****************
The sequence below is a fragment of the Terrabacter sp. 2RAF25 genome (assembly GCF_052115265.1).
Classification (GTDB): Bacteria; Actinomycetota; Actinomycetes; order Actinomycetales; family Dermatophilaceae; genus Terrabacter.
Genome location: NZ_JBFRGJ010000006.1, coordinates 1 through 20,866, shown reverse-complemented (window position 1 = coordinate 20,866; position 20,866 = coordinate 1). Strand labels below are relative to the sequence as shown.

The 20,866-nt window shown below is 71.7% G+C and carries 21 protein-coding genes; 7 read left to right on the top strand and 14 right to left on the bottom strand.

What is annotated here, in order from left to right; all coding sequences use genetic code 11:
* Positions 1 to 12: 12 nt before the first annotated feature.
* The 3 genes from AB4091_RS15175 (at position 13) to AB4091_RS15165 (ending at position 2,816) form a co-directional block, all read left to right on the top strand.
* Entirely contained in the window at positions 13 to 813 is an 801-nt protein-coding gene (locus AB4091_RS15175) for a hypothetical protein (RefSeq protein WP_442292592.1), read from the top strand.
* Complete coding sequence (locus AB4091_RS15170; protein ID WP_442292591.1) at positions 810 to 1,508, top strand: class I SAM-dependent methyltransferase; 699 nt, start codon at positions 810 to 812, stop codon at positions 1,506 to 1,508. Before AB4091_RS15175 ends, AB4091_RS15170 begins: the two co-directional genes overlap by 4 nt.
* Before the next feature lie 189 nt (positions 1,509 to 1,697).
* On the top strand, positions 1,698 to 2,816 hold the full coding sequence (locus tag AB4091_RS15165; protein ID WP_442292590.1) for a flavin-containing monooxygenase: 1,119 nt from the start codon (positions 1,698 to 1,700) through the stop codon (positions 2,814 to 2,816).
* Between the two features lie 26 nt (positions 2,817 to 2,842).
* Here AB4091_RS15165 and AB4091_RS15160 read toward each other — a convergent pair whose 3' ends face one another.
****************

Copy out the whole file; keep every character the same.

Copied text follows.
The sequence below is a fragment of the Terrabacter sp. 2RAF25 genome (assembly GCF_052115265.1).
Classification (GTDB): Bacteria; Actinomycetota; Actinomycetes; order Actinomycetales; family Dermatophilaceae; genus Terrabacter.
Genome location: NZ_JBFRGJ010000006.1, coordinates 1 through 20,866, shown reverse-complemented (window position 1 = coordinate 20,866; position 20,866 = coordinate 1). Strand labels below are relative to the sequence as shown.

The 20,866-nt window shown below is 71.7% G+C and carries 21 protein-coding genes; 7 read left to right on the top strand and 14 right to left on the bottom strand.

What is annotated here, in order from left to right; all coding sequences use genetic code 11:
* Positions 1 to 12: 12 nt before the first annotated feature.
* The 3 genes from AB4091_RS15175 (at position 13) to AB4091_RS15165 (ending at position 2,816) form a co-directional block, all read left to right on the top strand.
* Entirely contained in the window at positions 13 to 813 is an 801-nt protein-coding gene (locus AB4091_RS15175) for a hypothetical protein (RefSeq protein WP_442292592.1), read from the top strand.
* Complete coding sequence (locus AB4091_RS15170; protein ID WP_442292591.1) at positions 810 to 1,508, top strand: class I SAM-dependent methyltransferase; 699 nt, start codon at positions 810 to 812, stop codon at positions 1,506 to 1,508. Before AB4091_RS15175 ends, AB4091_RS15170 begins: the two co-directional genes overlap by 4 nt.
* Before the next feature lie 189 nt (positions 1,509 to 1,697).
* On the top strand, positions 1,698 to 2,816 hold the full coding sequence (locus tag AB4091_RS15165; protein ID WP_442292590.1) for a flavin-containing monooxygenase: 1,119 nt from the start codon (positions 1,698 to 1,700) through the stop codon (positions 2,814 to 2,816).
* Between the two features lie 26 nt (positions 2,817 to 2,842).
* Here AB4091_RS15165 and AB4091_RS15160 read toward each other — a convergent pair whose 3' ends face one another.